Friday, June 27, 2008

The Binding of Issac

I have been "listening" in on lectionary discussions this week regarding the Genesis passage chapter 22:1-19; the "binding of Issac". As preachers we tend to avoid this text. As teachers, we never want to teach it to children. (and surely never show them the pictures!) Perhaps this text doesn't stand alone in scripture as much as we think. Last week's gospel pericope included the following:
Whoever loves father or mother more than me is not worthy of me; and whoever loves son or daughter more than me is not worthy of me; and whoever does not take up the cross and follow me is not worthy of me. Those who find their life will lose it, and those who lose their life for my sake will find it." (Matthew 37-39)
It is hard not to be grasped by the child binding (to use the Jewish phrasing) and to not be horrified by a father willing to kill his child. We are so accustomed to reading horror like this in the newspaper that we forget we are to read scripture in a different manner and mindset than the daily news. If we set aside the graphic details and look deeper, we see that Abraham is promising with his actions that nothing will get between him and his God. Abraham is living Jesus' words which come so many generations later. Abraham is about to give up, to lose his very life because in that day, one's life is only continued thru offspring. Abraham is willing to end even his link to 'eternal' life thru this son (given by God) because he trusts in the promise of the hesed God, the Steadfast One.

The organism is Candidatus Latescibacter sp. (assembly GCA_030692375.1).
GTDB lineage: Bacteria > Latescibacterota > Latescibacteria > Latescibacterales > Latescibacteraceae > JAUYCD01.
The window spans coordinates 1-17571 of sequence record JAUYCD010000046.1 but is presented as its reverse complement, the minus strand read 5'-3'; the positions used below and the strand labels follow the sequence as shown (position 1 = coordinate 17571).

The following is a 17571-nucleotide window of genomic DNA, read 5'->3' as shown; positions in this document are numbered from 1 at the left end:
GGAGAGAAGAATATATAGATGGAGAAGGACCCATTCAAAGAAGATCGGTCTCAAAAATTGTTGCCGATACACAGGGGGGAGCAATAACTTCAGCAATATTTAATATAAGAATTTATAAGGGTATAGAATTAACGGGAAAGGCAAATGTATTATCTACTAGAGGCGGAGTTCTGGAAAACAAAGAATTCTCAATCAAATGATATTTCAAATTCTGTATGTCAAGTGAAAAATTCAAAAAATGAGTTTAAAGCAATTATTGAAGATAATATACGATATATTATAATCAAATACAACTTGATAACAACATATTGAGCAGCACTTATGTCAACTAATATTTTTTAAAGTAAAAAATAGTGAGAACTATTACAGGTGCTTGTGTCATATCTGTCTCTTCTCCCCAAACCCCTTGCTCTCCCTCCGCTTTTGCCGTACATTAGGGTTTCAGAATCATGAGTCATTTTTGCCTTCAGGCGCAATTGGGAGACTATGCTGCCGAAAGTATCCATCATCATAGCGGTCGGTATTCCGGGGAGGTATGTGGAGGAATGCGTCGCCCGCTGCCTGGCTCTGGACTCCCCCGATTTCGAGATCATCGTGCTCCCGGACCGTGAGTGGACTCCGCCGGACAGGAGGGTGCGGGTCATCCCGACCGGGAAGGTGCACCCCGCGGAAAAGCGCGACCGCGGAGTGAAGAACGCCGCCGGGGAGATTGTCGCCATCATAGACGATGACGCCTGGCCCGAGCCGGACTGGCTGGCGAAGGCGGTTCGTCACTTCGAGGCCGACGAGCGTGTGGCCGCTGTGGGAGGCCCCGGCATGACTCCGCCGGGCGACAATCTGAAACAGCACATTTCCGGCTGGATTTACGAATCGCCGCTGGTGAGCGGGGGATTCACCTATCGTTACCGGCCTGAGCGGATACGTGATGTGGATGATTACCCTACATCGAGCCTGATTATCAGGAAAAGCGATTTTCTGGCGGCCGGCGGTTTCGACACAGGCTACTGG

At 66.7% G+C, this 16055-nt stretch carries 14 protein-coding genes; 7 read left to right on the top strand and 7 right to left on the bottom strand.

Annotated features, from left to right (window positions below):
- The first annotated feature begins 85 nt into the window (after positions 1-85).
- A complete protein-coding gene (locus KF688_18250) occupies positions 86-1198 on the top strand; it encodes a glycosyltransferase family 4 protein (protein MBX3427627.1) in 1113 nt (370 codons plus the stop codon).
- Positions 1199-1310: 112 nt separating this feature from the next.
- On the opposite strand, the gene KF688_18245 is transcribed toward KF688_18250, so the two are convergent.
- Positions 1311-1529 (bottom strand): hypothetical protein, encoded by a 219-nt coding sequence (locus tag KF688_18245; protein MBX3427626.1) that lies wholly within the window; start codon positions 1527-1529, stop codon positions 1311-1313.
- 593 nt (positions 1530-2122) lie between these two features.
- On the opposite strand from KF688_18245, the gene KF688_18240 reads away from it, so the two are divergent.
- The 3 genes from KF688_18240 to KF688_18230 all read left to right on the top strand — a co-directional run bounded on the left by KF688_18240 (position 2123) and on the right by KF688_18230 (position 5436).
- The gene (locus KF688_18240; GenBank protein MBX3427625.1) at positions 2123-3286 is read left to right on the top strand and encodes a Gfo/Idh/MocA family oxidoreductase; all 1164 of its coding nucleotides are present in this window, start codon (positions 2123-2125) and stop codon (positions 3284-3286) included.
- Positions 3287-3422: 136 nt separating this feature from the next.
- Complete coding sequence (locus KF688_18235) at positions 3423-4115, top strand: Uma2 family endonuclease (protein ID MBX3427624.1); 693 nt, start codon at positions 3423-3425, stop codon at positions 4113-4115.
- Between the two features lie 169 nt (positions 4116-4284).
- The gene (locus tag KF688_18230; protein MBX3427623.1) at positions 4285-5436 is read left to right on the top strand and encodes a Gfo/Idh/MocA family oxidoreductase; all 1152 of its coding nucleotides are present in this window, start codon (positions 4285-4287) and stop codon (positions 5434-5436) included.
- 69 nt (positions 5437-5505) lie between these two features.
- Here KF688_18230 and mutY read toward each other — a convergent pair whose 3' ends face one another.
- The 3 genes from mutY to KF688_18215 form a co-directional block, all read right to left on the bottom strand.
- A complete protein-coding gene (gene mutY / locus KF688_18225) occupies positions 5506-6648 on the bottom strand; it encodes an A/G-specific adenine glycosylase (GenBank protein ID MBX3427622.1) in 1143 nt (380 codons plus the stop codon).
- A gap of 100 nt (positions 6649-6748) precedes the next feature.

The details are not the focus of this story. We recognize it's parallel to Jesus' carrying the cross, as Issac carries the wood. We hear the appropriate response of Abraham, "Here I am." We should also note that Issac disappears and is not even mentioned coming down the mountain. Issac is a very 2-dimensional character at best in the Genesis story. He gets us from one generation to another, often thru fumbling efforts. To focus on Issac and what he is feeling or thinking is to miss the point entirely.

We admit that none of us have the level of trust Abraham shows. That none of us could raise the knife. Thank God, we are not asked to. This story shows the ultimate level of commitment a human can have. This story shows how one man, so committed to God's promise, could begin a salvation history in humanity that continues to this day. A salvation history, in which we participate. If we make a commitment, in any small beginning way, and trust in Abraham's God, the One who delivers.

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